Friday afternoon, however, I drove home from work with the windows down, singing to the radio. The sun was out, the temperature was up, humidity was down. Cool, strong breezes whipped through the air. It’s March in North Carolina, which means my latent but chronic condition is quickly re-activated.
No, I’m not talking about allergies (though their presence is noticed). I’m talking about this gardening bug I can’t seem to get rid of. Warming weather, growing grass, excited birds chasing each other through budding trees…and suddenly my garden plot looks less like a boring brown rectangle and more like a rich bed of opportunity.
This year my disease may be worse than it has been in a while. Does anyone remember this photo from last Thanksgiving?
This was about 200 pounds of composted goat manure that I got—free!—from my favorite Goat Lady, Michele of Bosky Acres Farm. Since November, this nutrient-rich dirt has been percolating away under a generous mulch of dead leaves (some of which I stole off the curb in the neighborhood, hee hee). It’s the first time in several years that I’ve done any serious amendment to our garden soil, and I’m very excited to see the results. My internet research reveals that goat manure is one of the best fertilizers out there—it’s better than cow or horse manure in that it doesn’t even need to be composted to avoid burning plants.
Also for the first time in about five years, I finally remembered to plant things in the right order. Usually, I start with the pea trellis, then the early spring seeds for radishes, carrots and beets. Only then do I remember that I have an irrigation hose that should be buried before all my seeds go in. A couple of years I’ve tried to half-heartedly dig it in between my neatly sown rows, but that doesn’t generally go well. This year, only my winter-planted garlic was in the bed when I remembered the hose. I wasn’t really excited at the prospect of winding the fussy, curled hose up and back the length of the garden while trying to get it underground, but I gave myself permission to take it slowly, and leave it undone overnight if need be.
I stopped to take this picture about 2/3 of the way through. I stopped a lot during this project. I started it Saturday afternoon, and spent most of Sunday finishing it. The hose must be over 30 feet long, and even though I was digging in soft, crumbly dirt, digging is still hard, all-body work. Thank goodness I wasn’t trying to lay it down in our native clay!
Even as I wondered if I’d ever finish this job, I was quite happy about what I was digging up—rich, dark, moist soil and earthworms everywhere. I don’t know if they were in the manure, or just attracted to it, but I have never seen so many worms in any of our beds. I used another of my frequent breaks to email Michele and thank her for her gift of goat poop—“It’s enough to make a girl giddy,” I told her.
Now, if we have another growing season like last year’s, this hose may be a waste of time and effort. I’m hoping to use it only for “emergency” watering, during long dry spells. Otherwise I plan to use water from our water barrel against the house. But if we have yet another drought, my soaker hose will allow me to get the water right to the roots of my suffering plants. Not only does this cut back on water loss through surface evaporation, but avoiding wetting the leaves is good for preventing the spread of diseases.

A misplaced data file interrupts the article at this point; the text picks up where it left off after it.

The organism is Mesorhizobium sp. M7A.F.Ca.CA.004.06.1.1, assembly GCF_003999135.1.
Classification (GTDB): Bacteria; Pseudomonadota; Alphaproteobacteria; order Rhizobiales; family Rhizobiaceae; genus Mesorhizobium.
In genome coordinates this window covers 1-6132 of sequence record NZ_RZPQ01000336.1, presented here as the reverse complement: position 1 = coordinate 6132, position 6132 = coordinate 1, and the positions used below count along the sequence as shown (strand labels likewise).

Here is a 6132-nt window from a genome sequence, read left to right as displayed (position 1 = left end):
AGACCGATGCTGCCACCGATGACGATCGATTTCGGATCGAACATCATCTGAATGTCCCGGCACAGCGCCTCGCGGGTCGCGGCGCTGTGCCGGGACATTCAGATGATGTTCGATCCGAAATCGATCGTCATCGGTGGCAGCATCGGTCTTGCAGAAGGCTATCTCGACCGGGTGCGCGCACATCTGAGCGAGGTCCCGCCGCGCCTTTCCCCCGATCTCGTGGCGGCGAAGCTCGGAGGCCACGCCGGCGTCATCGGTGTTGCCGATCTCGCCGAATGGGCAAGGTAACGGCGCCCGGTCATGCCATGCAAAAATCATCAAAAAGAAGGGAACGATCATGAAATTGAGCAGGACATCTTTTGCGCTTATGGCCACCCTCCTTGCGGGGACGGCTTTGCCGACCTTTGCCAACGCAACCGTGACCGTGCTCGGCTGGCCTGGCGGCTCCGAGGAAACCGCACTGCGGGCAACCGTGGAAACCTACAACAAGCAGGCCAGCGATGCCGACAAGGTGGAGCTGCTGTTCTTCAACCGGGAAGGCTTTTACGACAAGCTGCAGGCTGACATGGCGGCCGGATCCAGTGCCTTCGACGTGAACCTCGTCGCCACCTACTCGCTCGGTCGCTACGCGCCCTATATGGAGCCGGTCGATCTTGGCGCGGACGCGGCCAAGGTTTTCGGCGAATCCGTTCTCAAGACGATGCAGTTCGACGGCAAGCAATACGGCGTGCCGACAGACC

Another reason I’m glad to have this hose in place is that I may not be able to stick to my water barrel plan. Once the barrel is less than half-full, the water pressure drops to the point that I can’t use a hose with it, and carrying watering cans back and forth is time-consuming. At this point, I’m scheduled to be teaching from the beginning of April through September, so it’s very likely I’ll be neglecting the garden pretty badly this year. The weeds are almost certain to get out of control, but at least I can keep my plants alive by turning on the hose in the morning while I get ready for work. That’s a lot easier than slogging a water can in my dress slacks (and yes, I’ve done that more than a few times)!
Unfortunately, wrapping up this chore doesn’t give you the satisfaction of being able to step back and admire your handiwork…because now it’s invisible!
Here’s an approximation of where the hose runs—I used the white row markers to keep track of it as I buried it (sometimes I impress even myself with my forethought).
You probably noticed I planted something besides hose today. The green plants in the front are broccoli. They came in a pack of nine, and I seriously considered buying more—but 18 is a little ridiculous. These guys get really big!
Of course, now I’m too tired to dig in the pea trellis and plant those other seeds. But I’ve gone back to last year’s “OMG, It’s Spring!” posts and figure I can wait another week without losing any growing time. As silly and self-indulgent as a blog may be, it sure is nice to have a record to look back to.
Anyway, I did finish up another little project that is a bit more satisfying to admire. This one is on our front stoop.
Those are geraniums in the back and a low-grower called Candytuft in the front. I’m not sure if the geraniums can handle the heat that brick wall will be giving off this summer (our door faces west, with no shade, ugh), but we’ve had Candytuft in our beds before and it did just fine. I couldn’t pass up those bright pink flowers with the darker pink centers—I hope they prosper.
Now I have to turn my attention inside, and straighten out the neglected house. Because as I type this, Miss Chef is on her way home! For good!
Update: The Farmers' Almanac is predicting a hotter and drier than normal July through September. So I'm very glad to have that hose in place.